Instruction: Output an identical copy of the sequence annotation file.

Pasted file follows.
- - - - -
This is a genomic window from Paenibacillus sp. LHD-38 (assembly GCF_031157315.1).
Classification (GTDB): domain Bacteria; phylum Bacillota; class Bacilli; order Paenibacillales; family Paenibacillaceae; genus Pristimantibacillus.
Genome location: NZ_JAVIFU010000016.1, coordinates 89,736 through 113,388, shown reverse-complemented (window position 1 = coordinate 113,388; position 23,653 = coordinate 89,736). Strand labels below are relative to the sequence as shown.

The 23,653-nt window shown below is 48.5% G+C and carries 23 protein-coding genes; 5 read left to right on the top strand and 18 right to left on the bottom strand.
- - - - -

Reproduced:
This is a genomic window from Paenibacillus sp. LHD-38 (assembly GCF_031157315.1).
Classification (GTDB): domain Bacteria; phylum Bacillota; class Bacilli; order Paenibacillales; family Paenibacillaceae; genus Pristimantibacillus.
Genome location: NZ_JAVIFU010000016.1, coordinates 89,736 through 113,388, shown reverse-complemented (window position 1 = coordinate 113,388; position 23,653 = coordinate 89,736). Strand labels below are relative to the sequence as shown.

The 23,653-nt window shown below is 48.5% G+C and carries 23 protein-coding genes; 5 read left to right on the top strand and 18 right to left on the bottom strand.